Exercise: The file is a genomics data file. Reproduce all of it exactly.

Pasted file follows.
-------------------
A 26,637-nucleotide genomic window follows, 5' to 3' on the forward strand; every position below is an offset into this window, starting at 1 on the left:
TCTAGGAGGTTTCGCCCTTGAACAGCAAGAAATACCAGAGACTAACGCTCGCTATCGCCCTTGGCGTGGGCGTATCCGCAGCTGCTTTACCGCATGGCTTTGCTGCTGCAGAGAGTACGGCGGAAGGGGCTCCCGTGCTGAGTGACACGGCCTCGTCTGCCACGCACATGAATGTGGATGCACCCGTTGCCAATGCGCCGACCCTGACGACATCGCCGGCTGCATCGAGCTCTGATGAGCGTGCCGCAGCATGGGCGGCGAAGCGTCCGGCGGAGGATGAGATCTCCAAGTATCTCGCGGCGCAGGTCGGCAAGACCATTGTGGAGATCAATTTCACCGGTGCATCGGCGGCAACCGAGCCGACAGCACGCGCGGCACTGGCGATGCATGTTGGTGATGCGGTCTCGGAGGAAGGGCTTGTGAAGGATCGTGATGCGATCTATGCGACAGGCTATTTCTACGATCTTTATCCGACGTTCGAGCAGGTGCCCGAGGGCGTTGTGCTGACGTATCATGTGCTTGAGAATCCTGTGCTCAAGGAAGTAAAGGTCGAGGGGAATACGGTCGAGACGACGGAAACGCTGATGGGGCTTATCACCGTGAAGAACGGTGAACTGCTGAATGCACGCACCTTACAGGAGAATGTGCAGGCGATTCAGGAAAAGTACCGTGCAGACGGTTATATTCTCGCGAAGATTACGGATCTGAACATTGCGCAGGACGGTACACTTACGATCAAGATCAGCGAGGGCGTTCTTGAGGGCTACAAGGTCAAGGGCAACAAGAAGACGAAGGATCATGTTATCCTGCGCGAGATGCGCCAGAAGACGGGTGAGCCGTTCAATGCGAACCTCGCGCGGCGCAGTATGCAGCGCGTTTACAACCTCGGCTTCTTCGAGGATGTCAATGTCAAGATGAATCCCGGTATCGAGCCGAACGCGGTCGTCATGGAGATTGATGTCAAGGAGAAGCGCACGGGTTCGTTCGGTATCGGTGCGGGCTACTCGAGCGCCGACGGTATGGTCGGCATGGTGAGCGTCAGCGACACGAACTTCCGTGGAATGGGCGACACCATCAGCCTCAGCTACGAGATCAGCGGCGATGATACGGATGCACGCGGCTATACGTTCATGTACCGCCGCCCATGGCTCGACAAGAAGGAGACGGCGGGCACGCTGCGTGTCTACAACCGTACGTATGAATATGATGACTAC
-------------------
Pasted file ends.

A 26,637-nucleotide genomic window follows, 5' to 3' on the forward strand; every position below is an offset into this window, starting at 1 on the left:
TCTAGGAGGTTTCGCCCTTGAACAGCAAGAAATACCAGAGACTAACGCTCGCTATCGCCCTTGGCGTGGGCGTATCCGCAGCTGCTTTACCGCATGGCTTTGCTGCTGCAGAGAGTACGGCGGAAGGGGCTCCCGTGCTGAGTGACACGGCCTCGTCTGCCACGCACATGAATGTGGATGCACCCGTTGCCAATGCGCCGACCCTGACGACATCGCCGGCTGCATCGAGCTCTGATGAGCGTGCCGCAGCATGGGCGGCGAAGCGTCCGGCGGAGGATGAGATCTCCAAGTATCTCGCGGCGCAGGTCGGCAAGACCATTGTGGAGATCAATTTCACCGGTGCATCGGCGGCAACCGAGCCGACAGCACGCGCGGCACTGGCGATGCATGTTGGTGATGCGGTCTCGGAGGAAGGGCTTGTGAAGGATCGTGATGCGATCTATGCGACAGGCTATTTCTACGATCTTTATCCGACGTTCGAGCAGGTGCCCGAGGGCGTTGTGCTGACGTATCATGTGCTTGAGAATCCTGTGCTCAAGGAAGTAAAGGTCGAGGGGAATACGGTCGAGACGACGGAAACGCTGATGGGGCTTATCACCGTGAAGAACGGTGAACTGCTGAATGCACGCACCTTACAGGAGAATGTGCAGGCGATTCAGGAAAAGTACCGTGCAGACGGTTATATTCTCGCGAAGATTACGGATCTGAACATTGCGCAGGACGGTACACTTACGATCAAGATCAGCGAGGGCGTTCTTGAGGGCTACAAGGTCAAGGGCAACAAGAAGACGAAGGATCATGTTATCCTGCGCGAGATGCGCCAGAAGACGGGTGAGCCGTTCAATGCGAACCTCGCGCGGCGCAGTATGCAGCGCGTTTACAACCTCGGCTTCTTCGAGGATGTCAATGTCAAGATGAATCCCGGTATCGAGCCGAACGCGGTCGTCATGGAGATTGATGTCAAGGAGAAGCGCACGGGTTCGTTCGGTATCGGTGCGGGCTACTCGAGCGCCGACGGTATGGTCGGCATGGTGAGCGTCAGCGACACGAACTTCCGTGGAATGGGCGACACCATCAGCCTCAGCTACGAGATCAGCGGCGATGATACGGATGCACGCGGCTATACGTTCATGTACCGCCGCCCATGGCTCGACAAGAAGGAGACGGCGGGCACGCTGCGTGTCTACAACCGTACGTATGAATATGATGACTAC